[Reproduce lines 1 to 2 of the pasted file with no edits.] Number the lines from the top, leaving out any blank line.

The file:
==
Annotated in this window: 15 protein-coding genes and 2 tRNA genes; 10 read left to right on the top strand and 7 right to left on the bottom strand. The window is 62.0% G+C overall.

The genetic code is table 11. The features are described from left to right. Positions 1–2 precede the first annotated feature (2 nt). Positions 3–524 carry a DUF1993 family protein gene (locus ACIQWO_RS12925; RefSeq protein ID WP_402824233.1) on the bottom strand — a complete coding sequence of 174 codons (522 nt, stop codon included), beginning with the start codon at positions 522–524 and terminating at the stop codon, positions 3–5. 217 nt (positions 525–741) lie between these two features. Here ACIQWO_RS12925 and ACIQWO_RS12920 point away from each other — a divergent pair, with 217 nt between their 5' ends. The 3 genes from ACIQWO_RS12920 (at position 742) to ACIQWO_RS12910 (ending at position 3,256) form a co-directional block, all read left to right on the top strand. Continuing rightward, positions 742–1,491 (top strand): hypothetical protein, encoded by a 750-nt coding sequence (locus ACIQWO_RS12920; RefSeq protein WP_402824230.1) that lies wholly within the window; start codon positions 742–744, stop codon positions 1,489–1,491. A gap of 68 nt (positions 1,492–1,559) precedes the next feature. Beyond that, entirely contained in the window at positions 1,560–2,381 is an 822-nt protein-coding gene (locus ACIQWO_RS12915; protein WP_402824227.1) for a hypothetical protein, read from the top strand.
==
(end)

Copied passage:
Annotated in this window: 15 protein-coding genes and 2 tRNA genes; 10 read left to right on the top strand and 7 right to left on the bottom strand. The window is 62.0% G+C overall.

The genetic code is table 11. The features are described from left to right. Positions 1–2 precede the first annotated feature (2 nt). Positions 3–524 carry a DUF1993 family protein gene (locus ACIQWO_RS12925; RefSeq protein ID WP_402824233.1) on the bottom strand — a complete coding sequence of 174 codons (522 nt, stop codon included), beginning with the start codon at positions 522–524 and terminating at the stop codon, positions 3–5. 217 nt (positions 525–741) lie between these two features. Here ACIQWO_RS12925 and ACIQWO_RS12920 point away from each other — a divergent pair, with 217 nt between their 5' ends. The 3 genes from ACIQWO_RS12920 (at position 742) to ACIQWO_RS12910 (ending at position 3,256) form a co-directional block, all read left to right on the top strand. Continuing rightward, positions 742–1,491 (top strand): hypothetical protein, encoded by a 750-nt coding sequence (locus ACIQWO_RS12920; RefSeq protein WP_402824230.1) that lies wholly within the window; start codon positions 742–744, stop codon positions 1,489–1,491. A gap of 68 nt (positions 1,492–1,559) precedes the next feature. Beyond that, entirely contained in the window at positions 1,560–2,381 is an 822-nt protein-coding gene (locus ACIQWO_RS12915; protein WP_402824227.1) for a hypothetical protein, read from the top strand.